I am grateful that who Christ is determines the why of our work. Because of Christ I know my value is not in the things I purchase, but in His love which I experience in relation to brothers and sisters in Christ. I live for Jesus and obey Him because of God’s work in me which “enables me to both will and work for His good pleasure” (Phil. 2:12) I hope you understand that life is not separated into sacred and secular spheres, church being the place for worship and employment being the place for work. Everything we are is in and for Jesus! Our work itself is a way of worshiping Him.
It is this vision for all of life that causes us to hold our government to account for the oppression of prisoners, widows, orphans, immigrants, and the destitute poor. We want God to bless the work of our hands and prosper all of us, especially those fighting the greatest personal battles. Our advocacy and protest is a way of educating the world to the way things should be, and announcing that the Kingdom of Heaven is one of peace and justice.
This vision for life means that employees deserve a just wage for their labor. When prices rise on goods and services but wages remain low, jobs become shorter term, and the cost of education goes up. How is this not unjust? In our democratic society voters have become accustomed to remaining uninformed and uninvolved. Some actually measure the lack of participation as satisfaction!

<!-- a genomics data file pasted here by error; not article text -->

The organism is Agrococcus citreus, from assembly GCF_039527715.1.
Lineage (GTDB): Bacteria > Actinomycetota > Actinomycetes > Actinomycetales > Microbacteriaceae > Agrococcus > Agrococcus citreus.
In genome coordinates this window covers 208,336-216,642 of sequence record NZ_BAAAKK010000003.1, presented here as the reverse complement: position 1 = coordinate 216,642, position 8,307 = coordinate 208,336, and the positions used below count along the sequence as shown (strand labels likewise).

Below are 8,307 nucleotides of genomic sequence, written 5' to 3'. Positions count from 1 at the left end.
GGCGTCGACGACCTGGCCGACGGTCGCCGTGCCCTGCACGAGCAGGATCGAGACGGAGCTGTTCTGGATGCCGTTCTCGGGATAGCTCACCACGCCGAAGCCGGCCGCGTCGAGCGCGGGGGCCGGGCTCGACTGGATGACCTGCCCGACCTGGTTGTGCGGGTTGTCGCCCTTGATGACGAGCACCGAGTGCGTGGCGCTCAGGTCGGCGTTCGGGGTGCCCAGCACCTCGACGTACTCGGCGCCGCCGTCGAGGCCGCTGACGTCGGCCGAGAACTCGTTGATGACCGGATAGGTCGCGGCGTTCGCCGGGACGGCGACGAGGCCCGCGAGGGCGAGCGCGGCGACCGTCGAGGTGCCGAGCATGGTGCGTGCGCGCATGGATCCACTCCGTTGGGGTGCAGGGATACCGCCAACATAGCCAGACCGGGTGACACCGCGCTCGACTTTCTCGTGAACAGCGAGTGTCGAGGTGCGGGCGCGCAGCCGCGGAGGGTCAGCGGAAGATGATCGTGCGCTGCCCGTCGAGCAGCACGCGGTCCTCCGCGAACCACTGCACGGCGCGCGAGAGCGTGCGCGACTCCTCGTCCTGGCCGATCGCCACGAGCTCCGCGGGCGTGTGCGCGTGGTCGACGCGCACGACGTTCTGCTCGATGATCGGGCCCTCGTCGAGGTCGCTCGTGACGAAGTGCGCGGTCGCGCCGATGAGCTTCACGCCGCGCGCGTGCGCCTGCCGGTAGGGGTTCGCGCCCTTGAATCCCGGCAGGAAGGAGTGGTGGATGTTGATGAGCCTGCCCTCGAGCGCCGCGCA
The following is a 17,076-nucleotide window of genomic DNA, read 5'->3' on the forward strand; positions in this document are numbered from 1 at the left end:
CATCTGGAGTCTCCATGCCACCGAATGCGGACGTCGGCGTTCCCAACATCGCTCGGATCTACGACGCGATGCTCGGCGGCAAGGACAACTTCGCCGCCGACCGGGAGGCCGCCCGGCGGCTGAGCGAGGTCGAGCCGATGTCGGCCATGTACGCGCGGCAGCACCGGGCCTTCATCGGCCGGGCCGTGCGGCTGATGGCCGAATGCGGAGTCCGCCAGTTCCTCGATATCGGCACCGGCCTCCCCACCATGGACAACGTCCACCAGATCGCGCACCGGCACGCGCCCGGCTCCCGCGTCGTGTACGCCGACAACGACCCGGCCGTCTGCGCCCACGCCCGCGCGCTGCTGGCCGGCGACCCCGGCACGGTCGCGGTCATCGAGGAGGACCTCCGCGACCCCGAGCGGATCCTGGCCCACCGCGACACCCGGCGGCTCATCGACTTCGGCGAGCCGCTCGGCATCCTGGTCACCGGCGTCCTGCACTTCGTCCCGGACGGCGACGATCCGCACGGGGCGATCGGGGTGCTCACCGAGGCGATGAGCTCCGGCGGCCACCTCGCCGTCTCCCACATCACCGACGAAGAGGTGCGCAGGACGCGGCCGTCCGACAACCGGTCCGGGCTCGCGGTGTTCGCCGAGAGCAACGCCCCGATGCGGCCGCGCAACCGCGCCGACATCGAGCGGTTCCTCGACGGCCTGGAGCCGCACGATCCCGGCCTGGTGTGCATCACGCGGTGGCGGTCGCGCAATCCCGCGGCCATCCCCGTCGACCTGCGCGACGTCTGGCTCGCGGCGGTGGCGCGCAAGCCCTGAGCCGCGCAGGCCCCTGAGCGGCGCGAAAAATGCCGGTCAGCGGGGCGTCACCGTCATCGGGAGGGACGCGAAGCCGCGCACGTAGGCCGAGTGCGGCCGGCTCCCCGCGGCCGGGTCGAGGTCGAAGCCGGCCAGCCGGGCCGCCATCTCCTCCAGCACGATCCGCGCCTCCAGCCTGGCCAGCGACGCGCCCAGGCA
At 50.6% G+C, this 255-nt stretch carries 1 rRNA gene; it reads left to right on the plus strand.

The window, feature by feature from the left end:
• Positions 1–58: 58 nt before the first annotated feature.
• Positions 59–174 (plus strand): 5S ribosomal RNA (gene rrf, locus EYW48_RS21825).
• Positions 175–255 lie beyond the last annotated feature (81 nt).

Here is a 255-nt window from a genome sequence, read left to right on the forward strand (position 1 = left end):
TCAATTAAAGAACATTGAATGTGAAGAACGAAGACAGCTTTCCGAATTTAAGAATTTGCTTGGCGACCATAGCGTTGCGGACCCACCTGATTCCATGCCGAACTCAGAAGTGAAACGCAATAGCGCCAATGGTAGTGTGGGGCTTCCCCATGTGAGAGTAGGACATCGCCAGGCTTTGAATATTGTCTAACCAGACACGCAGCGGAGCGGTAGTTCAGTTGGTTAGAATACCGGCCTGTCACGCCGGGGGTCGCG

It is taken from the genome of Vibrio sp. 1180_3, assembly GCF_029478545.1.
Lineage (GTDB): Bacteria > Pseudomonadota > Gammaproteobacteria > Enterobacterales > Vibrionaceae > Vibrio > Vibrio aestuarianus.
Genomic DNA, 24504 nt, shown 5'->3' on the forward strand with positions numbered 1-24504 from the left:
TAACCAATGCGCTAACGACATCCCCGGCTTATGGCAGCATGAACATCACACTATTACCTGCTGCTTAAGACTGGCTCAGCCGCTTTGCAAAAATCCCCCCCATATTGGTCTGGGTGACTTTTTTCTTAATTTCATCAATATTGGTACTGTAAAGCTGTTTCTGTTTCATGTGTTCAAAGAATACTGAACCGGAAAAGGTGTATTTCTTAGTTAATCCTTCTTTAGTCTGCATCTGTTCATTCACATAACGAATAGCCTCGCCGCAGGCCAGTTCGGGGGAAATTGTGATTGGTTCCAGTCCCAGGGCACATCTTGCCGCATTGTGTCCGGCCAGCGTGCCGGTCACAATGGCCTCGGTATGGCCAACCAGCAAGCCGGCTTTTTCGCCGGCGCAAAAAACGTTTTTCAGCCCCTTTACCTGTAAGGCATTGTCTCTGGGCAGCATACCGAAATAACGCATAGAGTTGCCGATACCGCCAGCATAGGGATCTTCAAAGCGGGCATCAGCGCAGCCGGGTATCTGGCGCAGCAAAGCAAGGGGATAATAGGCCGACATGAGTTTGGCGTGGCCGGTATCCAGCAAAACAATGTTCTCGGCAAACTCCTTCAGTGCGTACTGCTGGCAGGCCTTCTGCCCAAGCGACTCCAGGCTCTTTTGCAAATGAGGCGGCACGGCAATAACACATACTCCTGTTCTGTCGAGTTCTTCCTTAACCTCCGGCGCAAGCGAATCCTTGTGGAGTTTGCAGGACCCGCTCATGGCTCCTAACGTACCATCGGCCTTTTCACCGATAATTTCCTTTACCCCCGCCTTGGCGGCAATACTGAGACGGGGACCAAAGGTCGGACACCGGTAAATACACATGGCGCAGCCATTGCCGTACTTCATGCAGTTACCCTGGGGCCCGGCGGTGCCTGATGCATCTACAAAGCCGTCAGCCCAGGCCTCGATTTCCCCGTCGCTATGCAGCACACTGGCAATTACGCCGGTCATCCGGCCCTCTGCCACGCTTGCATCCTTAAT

But if we were to add to the measurement of the “satisfied” the number of those suffering from a stress related illness, those with an undiagnosed severe mental illness, incarcerated persons and those on probation or parole—if we were to include the hidden ones hovelled in abandoned buildings and tents while working full time, maybe we would arrive at the truth about our democratic “satisfaction”. The “cure for what ails us” is the disease itself!
The record of human civilization is not one of forward progress, but of cyclical deceit. Many are convinced that the post-human world is already upon us. In our modern effort to make a safer, stronger, more peaceful world of justice for all we’re actually destroying the planet at a rate outside our control. Jesus says, “I am the way, the truth, and the life. No one comes to the Father but by me.” (John 14:6) Our worship of Jesus in everything we do demonstrates a new way of being human.
We serve a higher purpose than to simply survive in this world. We’re not just biding our time until death takes us. With our every breath we can glorify God! Every task over time can seem mundane, and we can easily bore with it. Repetition leads to understanding, understanding to application, application to tedium, and tedium leads us to distraction and taking our eyes off our purpose! The devil waits around for us to take our eyes of Christ, and then he hits us with the temptation to despair.
Just like the bridesmaids waiting for the groom’s return in Jesus’ story, we can all fall asleep. (Matt. 25:1-13) But did we remember our oil? You can expect to get tired and bored doing any task. But are you prepared? Again and again Jesus reminded his disciples to watch and pray and wait. He poured out his Holy Spirit on them and empowered them for service. And we, together with the apostles and prophets, are His making.
Our relationship with God is one of trust because of Jesus’ perfected work. To be trustworthy laborers we have to be yoked together with Jesus. He will not give up on us, as difficult as we are, if we remain in Him. We will learn anew regularly that our need is God’s opportunity. Our challenges and battles will glorify Him if we do not lose heart. The devil wants us to give up. But as we surrender what we want to Jesus, he will always be victorious.
Yours in Christ,
Rev. Chris Rice